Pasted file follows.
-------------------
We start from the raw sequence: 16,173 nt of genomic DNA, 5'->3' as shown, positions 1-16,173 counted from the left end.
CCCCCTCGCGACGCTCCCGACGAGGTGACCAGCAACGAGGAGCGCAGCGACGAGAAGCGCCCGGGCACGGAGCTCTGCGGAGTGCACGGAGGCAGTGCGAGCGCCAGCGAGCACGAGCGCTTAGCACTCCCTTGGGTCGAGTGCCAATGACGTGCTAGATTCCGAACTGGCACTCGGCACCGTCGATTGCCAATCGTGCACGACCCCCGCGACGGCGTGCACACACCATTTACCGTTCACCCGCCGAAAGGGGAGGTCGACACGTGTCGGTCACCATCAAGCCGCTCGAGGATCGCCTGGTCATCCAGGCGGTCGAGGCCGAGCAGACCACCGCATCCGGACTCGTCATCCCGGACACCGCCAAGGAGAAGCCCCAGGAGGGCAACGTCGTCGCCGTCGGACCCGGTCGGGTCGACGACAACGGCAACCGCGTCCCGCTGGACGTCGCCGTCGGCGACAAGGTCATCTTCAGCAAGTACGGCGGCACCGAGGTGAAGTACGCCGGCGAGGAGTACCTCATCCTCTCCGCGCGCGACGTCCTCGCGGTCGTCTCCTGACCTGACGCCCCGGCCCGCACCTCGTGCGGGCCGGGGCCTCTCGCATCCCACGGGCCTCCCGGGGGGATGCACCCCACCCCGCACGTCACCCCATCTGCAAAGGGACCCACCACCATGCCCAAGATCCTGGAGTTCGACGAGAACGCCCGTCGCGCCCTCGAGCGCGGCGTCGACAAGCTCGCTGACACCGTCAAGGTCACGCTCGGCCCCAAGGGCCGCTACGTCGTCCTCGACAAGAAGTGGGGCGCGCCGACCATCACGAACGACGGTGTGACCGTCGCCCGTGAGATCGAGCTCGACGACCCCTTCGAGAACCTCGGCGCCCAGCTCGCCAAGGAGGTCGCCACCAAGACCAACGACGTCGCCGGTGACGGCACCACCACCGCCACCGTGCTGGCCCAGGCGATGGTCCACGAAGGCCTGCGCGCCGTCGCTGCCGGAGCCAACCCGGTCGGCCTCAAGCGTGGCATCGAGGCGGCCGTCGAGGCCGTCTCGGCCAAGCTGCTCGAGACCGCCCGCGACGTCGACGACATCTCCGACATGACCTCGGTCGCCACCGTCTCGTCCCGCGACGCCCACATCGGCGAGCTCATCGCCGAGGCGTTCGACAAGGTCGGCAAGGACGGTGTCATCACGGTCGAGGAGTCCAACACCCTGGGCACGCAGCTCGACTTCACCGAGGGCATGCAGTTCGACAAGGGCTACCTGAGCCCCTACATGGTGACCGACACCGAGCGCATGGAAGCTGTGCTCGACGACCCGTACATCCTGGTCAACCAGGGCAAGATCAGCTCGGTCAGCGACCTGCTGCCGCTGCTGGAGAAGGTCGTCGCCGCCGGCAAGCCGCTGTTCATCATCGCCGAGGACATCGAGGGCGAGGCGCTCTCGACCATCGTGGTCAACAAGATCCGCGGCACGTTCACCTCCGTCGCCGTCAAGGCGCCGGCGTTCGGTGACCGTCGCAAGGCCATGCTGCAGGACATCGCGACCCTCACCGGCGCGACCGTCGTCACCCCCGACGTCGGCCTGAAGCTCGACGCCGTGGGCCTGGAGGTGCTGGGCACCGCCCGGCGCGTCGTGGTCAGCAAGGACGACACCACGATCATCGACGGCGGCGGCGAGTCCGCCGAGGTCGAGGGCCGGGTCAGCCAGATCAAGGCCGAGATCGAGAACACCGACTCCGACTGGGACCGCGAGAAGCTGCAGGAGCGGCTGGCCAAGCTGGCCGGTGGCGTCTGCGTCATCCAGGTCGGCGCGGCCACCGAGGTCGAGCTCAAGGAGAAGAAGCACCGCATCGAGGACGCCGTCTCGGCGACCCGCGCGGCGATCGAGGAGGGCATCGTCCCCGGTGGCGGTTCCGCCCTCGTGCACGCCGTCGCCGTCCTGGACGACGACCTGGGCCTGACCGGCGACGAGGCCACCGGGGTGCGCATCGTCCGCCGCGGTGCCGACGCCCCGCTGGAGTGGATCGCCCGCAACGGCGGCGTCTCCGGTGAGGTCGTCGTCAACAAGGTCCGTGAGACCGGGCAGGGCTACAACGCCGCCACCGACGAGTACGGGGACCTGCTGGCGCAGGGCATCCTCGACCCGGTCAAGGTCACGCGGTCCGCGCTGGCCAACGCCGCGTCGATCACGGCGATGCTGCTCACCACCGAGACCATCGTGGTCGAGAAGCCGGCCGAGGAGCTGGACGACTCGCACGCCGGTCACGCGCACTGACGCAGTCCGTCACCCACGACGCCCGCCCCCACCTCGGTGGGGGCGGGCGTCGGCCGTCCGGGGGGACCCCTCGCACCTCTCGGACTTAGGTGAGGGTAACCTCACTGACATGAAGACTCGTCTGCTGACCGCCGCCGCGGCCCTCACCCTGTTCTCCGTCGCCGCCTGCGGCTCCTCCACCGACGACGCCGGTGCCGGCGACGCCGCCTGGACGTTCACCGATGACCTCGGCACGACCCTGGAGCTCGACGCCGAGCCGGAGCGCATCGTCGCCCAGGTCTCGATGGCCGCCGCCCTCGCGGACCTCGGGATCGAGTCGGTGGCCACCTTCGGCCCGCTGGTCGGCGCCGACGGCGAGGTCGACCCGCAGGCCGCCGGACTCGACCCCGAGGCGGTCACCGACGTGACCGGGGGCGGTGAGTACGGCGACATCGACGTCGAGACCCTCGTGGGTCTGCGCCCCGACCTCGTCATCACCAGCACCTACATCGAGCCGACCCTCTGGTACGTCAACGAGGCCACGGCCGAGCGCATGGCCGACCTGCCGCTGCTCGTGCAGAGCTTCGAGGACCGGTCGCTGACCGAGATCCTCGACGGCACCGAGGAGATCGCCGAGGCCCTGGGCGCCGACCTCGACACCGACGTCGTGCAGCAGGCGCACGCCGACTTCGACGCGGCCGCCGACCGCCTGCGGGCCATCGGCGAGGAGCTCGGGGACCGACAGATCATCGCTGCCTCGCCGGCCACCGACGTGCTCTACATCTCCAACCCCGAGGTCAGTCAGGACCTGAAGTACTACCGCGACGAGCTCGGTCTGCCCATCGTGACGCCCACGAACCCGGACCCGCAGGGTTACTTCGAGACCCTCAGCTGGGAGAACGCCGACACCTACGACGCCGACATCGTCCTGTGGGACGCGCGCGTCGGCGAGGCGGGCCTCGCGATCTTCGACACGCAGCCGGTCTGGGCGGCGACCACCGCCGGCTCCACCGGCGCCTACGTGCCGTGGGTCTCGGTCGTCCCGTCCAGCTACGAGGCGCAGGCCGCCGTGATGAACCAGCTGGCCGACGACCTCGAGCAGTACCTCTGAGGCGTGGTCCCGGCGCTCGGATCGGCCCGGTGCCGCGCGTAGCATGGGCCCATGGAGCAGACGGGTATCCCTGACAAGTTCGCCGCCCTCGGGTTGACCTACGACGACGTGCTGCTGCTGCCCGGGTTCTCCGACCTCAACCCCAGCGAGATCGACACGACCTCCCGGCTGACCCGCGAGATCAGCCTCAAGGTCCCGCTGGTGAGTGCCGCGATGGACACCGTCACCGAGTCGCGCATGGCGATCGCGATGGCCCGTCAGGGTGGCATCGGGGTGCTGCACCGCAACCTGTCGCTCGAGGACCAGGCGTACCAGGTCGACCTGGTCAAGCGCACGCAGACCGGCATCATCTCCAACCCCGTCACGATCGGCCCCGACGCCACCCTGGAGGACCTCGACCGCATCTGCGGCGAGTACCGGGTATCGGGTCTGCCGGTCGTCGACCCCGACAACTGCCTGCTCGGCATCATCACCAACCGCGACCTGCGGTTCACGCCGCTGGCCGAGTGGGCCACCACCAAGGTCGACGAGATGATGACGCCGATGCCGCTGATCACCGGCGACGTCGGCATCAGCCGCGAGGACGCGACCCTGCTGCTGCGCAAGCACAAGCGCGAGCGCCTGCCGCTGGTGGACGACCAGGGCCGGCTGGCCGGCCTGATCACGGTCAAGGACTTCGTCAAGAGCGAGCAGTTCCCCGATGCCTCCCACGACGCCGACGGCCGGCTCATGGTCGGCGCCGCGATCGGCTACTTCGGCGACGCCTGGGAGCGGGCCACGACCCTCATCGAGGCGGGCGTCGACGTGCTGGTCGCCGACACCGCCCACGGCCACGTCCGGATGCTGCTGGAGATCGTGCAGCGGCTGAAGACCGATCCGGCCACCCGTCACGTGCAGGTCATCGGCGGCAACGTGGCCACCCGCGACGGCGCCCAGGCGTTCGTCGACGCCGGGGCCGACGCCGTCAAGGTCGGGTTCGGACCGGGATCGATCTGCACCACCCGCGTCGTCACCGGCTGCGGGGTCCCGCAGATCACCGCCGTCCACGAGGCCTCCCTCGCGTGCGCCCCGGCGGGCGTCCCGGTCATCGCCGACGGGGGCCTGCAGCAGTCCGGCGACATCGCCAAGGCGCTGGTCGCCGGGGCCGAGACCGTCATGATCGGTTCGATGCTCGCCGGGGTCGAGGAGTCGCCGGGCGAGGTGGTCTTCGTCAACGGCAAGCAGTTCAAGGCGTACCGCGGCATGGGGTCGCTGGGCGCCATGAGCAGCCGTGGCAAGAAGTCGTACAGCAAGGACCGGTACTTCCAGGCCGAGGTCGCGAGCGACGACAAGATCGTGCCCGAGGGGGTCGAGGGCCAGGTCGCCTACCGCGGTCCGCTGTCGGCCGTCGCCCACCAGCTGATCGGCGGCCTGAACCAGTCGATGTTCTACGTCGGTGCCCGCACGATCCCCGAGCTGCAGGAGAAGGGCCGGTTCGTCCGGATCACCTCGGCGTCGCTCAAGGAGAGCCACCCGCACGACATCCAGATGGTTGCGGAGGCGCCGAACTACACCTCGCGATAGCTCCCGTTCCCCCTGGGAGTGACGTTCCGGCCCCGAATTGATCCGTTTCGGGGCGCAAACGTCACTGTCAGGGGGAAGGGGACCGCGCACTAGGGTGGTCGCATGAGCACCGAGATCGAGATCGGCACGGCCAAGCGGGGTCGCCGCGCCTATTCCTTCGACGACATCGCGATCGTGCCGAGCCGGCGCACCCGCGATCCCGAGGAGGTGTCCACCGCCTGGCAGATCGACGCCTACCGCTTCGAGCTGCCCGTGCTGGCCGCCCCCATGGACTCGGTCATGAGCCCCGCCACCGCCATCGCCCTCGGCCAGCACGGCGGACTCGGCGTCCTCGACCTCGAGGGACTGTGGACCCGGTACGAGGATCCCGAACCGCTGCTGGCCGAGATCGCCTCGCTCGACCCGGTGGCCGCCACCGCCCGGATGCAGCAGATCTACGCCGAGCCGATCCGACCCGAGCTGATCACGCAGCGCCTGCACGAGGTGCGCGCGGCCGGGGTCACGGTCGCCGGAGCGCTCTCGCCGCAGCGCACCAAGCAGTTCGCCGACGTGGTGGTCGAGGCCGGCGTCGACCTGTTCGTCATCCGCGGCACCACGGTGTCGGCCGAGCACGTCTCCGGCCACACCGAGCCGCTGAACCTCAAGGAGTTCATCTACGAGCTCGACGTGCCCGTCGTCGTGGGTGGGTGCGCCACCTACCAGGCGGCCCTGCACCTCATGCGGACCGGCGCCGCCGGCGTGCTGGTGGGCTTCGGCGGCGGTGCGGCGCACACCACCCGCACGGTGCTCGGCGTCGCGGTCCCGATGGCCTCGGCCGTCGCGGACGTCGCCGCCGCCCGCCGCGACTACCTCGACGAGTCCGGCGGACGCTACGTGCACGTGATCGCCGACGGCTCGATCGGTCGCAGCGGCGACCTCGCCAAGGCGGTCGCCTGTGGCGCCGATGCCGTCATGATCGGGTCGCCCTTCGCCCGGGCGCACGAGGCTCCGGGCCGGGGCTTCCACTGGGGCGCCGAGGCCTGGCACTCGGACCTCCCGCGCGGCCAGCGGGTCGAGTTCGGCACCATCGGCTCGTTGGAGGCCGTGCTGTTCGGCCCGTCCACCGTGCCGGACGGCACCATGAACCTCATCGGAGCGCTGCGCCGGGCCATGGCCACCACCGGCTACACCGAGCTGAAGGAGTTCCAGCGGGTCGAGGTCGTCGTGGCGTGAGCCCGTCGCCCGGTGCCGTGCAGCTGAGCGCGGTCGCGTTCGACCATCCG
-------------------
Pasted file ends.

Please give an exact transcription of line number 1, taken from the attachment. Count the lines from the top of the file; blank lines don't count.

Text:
We start from the raw sequence: 16,173 nt of genomic DNA, 5'->3' as shown, positions 1-16,173 counted from the left end.